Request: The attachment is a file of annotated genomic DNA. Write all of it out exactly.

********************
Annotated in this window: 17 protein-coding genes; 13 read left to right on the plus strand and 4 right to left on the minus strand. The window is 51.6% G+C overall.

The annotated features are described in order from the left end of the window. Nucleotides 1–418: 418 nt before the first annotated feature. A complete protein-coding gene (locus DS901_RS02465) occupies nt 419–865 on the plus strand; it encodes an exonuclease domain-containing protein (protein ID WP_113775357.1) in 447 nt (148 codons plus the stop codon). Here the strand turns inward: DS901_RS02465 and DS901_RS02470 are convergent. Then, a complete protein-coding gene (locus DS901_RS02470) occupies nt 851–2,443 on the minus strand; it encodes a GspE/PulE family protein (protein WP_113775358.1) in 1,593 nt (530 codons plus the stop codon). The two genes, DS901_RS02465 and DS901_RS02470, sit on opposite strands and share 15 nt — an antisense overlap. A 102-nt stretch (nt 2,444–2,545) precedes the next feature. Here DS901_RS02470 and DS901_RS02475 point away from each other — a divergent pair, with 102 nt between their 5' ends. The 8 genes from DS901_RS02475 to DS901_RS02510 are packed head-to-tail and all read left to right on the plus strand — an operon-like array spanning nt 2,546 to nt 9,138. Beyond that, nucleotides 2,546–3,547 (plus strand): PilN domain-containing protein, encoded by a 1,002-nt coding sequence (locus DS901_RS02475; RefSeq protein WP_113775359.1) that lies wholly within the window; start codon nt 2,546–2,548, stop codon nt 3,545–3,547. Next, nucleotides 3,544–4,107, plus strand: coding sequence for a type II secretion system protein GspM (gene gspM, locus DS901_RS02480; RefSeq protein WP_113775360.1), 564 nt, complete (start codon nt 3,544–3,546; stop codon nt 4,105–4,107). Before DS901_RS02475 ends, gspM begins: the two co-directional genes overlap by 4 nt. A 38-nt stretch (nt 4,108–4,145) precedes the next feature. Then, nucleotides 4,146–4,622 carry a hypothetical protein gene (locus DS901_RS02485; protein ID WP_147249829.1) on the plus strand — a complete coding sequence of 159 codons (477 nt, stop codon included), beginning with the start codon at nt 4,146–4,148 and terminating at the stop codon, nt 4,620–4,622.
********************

Annotated in this window: 17 protein-coding genes; 13 read left to right on the plus strand and 4 right to left on the minus strand. The window is 51.6% G+C overall.

The annotated features are described in order from the left end of the window. Nucleotides 1–418: 418 nt before the first annotated feature. A complete protein-coding gene (locus DS901_RS02465) occupies nt 419–865 on the plus strand; it encodes an exonuclease domain-containing protein (protein ID WP_113775357.1) in 447 nt (148 codons plus the stop codon). Here the strand turns inward: DS901_RS02465 and DS901_RS02470 are convergent. Then, a complete protein-coding gene (locus DS901_RS02470) occupies nt 851–2,443 on the minus strand; it encodes a GspE/PulE family protein (protein WP_113775358.1) in 1,593 nt (530 codons plus the stop codon). The two genes, DS901_RS02465 and DS901_RS02470, sit on opposite strands and share 15 nt — an antisense overlap. A 102-nt stretch (nt 2,444–2,545) precedes the next feature. Here DS901_RS02470 and DS901_RS02475 point away from each other — a divergent pair, with 102 nt between their 5' ends. The 8 genes from DS901_RS02475 to DS901_RS02510 are packed head-to-tail and all read left to right on the plus strand — an operon-like array spanning nt 2,546 to nt 9,138. Beyond that, nucleotides 2,546–3,547 (plus strand): PilN domain-containing protein, encoded by a 1,002-nt coding sequence (locus DS901_RS02475; RefSeq protein WP_113775359.1) that lies wholly within the window; start codon nt 2,546–2,548, stop codon nt 3,545–3,547. Next, nucleotides 3,544–4,107, plus strand: coding sequence for a type II secretion system protein GspM (gene gspM, locus DS901_RS02480; RefSeq protein WP_113775360.1), 564 nt, complete (start codon nt 3,544–3,546; stop codon nt 4,105–4,107). Before DS901_RS02475 ends, gspM begins: the two co-directional genes overlap by 4 nt. A 38-nt stretch (nt 4,108–4,145) precedes the next feature. Then, nucleotides 4,146–4,622 carry a hypothetical protein gene (locus DS901_RS02485; protein ID WP_147249829.1) on the plus strand — a complete coding sequence of 159 codons (477 nt, stop codon included), beginning with the start codon at nt 4,146–4,148 and terminating at the stop codon, nt 4,620–4,622.